The first thing that occurred to me as Germany's Michael Jung left the ring after his dressage test was the phrase: "Master of all he surveys."
The European and Olympic champion (who is also the former world champion) turned with a satisfied smile, patting Fischerrocana FST while looking around the Rolex arena as if he owned it. And today, he did.
In his first Kentucky appearance since taking the world championship here in 2010, Michael dominated once again. And he's not through.
Dressage is just half-way finished, but Michael is on top of the standings with a score of 39.3 penalties. Can he be beaten tomorrow?
I will say yes, but only by himself. Fischerrocana is his second-string horse, the mare who took over to help him earn a silver medal in last year's world championships after his number one, La Bioesthetique Sam, was injured.
But Sam, his mount at the 2010 world championship, is back. And he's at the Kentucky Horse Park, scheduled to compete near the end of the afternoon, something worth waiting for all day.
If I were a betting person (my experience in Las Vegas last week taught me not to do that) I'd say Sam can't be beaten, barring a mishap of Biblical proportions. Still to come are Rolex defending champion William Fox-Pitt of Great Britain with Bay My Hero and a few other big names, but I can't imagine Michael won't be first, or maybe even 1-2 by the time day is done.
Interestingly, he has no interest in the Rolex Grand Slam, which goes to the rider who wins Rolex Kentucky and the British 4-stars, Badminton and Burghley (it has only happened once). As someone pointed out, Michael could have sent one of his horses here and the other to Badminton next week, but he said he is only focused on championships. With the European Championships coming up this summer, you can understand his train of thought.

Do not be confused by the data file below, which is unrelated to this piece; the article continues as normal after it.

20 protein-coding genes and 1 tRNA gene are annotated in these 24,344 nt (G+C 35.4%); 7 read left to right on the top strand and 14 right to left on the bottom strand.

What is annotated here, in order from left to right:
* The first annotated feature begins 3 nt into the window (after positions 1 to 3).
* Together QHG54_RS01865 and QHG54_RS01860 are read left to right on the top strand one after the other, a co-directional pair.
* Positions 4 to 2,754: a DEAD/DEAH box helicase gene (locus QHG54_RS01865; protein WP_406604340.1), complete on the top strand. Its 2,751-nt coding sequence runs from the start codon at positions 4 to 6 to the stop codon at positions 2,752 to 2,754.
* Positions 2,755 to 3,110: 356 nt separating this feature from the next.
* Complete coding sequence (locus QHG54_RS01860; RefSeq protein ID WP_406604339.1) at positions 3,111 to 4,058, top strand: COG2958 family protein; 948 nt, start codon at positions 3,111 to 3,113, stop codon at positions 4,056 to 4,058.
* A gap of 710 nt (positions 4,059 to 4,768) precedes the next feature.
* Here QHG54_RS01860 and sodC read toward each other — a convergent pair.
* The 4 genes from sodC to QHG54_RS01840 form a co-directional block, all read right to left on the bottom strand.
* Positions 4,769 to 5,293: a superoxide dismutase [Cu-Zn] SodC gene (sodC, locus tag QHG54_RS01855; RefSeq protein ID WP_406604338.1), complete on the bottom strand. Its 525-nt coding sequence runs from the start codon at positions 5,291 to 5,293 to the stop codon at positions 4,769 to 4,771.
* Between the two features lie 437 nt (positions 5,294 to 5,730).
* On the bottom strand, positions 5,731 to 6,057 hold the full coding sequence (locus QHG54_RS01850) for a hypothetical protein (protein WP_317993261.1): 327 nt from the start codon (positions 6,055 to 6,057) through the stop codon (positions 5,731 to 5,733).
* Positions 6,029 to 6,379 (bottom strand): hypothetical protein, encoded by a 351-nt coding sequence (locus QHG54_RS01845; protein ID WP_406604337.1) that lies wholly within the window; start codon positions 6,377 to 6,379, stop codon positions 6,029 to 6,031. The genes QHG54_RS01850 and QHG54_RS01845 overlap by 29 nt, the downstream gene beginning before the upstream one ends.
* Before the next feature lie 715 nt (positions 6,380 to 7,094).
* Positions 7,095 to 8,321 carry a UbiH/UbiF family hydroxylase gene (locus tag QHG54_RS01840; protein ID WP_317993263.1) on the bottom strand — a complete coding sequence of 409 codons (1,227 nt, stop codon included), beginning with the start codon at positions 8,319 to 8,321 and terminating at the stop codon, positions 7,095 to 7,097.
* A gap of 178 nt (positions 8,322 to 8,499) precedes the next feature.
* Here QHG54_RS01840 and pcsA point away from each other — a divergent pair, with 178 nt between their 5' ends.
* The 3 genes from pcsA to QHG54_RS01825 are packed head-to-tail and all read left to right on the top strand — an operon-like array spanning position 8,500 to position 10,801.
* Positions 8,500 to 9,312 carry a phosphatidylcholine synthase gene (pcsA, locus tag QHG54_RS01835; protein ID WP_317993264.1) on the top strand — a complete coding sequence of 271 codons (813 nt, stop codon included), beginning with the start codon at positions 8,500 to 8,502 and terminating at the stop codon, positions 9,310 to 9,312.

He noted he had (understandably) "very good memories of Kentucky. It's a really nice place with very good conditions."
I had a hard bump back to earth after watching Grand Prix dressage last weekend at the Reem Acra FEI World Cup Dressage finals in Vegas. Eventing dressage is at a much lower level, and sometimes painful to view. A number of the horses I saw today had big trouble with flying changes and head-tossing.
But Michael's performance made me forget I was watching eventing. It was a lovely, flowing test, so on-target, yet so comfortable. As soon as he finished, he let loose the reins and his mare immediately relaxed, stretching her neck walking out of the arena as if she were on the trail.
He said this was "one of her best tests. She was fantastic to ride." He's not sure even Sam will be able to beat her.
His stable of 25 mounts is half eventing horses, half jumpers and two dressage horses (I know, the numbers don't really add up, but that's what he said.) His ability to ride FEI-level dressage obviously pays off down the line at events.
The mare will go on course before Sam competes Saturday, when thunderstorms are predicted for the cross-country phase. He is unfazed at that prospect, saying, "She is a very tough mare." He pointed out she did the world championships in France last year, when there was "bad ground." To put it mildly.
Second place went to a thrilled Laine Ashker. Rolex is barely two days old, and she's already been on a roller-coaster. When she trotted up Anthony Patch at the horse inspection yesterday, he was held and had to be re-presented. Luckily, he passed. That night at the competitors' party, she won a pair of Dubarry boots for being the best-dressed woman at the trot-up. Laine is known for her style at the inspections. A few years ago, I did a story for Practical Horseman on the fashions people wear at horse inspections, and my interview with Laine provided interesting insights into the process.
Competitors really look snappy at the Rolex inspection, putting a lot of thought into what they wear. It obviously paid off for Laine.